The newest additions to this cosseted landscape are NorthCreek, a retail and residential complex, and Pura Vida Fitness and Spa, a private gym that is scheduled to open in February. (The attached Nectar spa will be open to the public.) The two projects are the biggest new endeavors in Cherry Creek North since the Clayton Lane shopping center opened in 2004, and the biggest ones on the foreseeable horizon. However, their completion will not end the evolution of this nearly flawless micro-community; if anything, the projects epitomize the relentless nature of retail and of humans—certain ones, at least—who believe the only way to ensure the enduring perfection of anything is to constantly change it. As a result, the one neighborhood in Denver least in need of a makeover is getting one anyway.
In June 2006, when the Tattered Cover bookstore vacated its Fillmore Plaza location—where Pura Vida now sits—it became the latest chapter in the hand-wringing national narrative: the hopeless plight of independent booksellers. The store reopened on Colfax Avenue, and some local observers now say that the transition's drama was overblown. "Everybody laments the loss of the Tattered Cover, but maybe Pura Vida and the other stores will generate even more traffic and vitality and serve more people," says Jonathan Saiber, a principal at Cherry Creek's Saiber Saiber architectural firm. "Quite a bit of the Tattered Cover uproar was emotional and romanticized."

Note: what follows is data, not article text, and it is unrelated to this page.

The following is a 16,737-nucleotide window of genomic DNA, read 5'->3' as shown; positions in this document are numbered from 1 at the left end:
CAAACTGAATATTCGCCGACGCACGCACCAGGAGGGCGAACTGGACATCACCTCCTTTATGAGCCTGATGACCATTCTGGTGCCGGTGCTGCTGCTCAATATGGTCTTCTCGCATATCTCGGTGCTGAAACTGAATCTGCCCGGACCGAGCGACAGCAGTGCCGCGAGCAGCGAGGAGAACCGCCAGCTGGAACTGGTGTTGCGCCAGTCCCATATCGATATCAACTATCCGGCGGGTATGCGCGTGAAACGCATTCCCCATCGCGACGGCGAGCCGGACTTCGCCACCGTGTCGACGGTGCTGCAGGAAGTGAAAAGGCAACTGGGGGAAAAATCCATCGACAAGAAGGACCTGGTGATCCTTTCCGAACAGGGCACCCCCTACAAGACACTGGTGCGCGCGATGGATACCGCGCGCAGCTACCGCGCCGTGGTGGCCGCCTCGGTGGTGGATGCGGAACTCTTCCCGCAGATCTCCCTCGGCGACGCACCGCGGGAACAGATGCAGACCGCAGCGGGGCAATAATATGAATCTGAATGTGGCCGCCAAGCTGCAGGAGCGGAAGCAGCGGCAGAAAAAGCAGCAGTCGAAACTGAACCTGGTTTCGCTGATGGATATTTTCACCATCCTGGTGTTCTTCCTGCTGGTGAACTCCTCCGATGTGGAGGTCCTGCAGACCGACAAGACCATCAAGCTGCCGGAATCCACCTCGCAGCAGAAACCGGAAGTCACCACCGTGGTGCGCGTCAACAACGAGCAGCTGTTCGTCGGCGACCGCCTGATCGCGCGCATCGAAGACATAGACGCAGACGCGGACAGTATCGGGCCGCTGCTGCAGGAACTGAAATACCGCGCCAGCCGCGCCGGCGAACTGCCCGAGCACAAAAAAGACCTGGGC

Part of that may have been nostalgia for the neighborhood's modest early history. In the 1930s, this area—which would eventually transform Denver from a skiers-only oasis into a swanky international shopping bazaar—was populated in part by gypsies camping along Cherry Creek. Such a group would face a forceful shooing today but coexisted then with a school, a blacksmith, several roadhouses, a grocer, and a candy store. In the 1940s and '50s, the Cherry Creek shopping district expanded while I-25 popped up nearby, and by the early 1960s Cherry Creek North was marketing its specialty stores as a "destination" shopping enclave.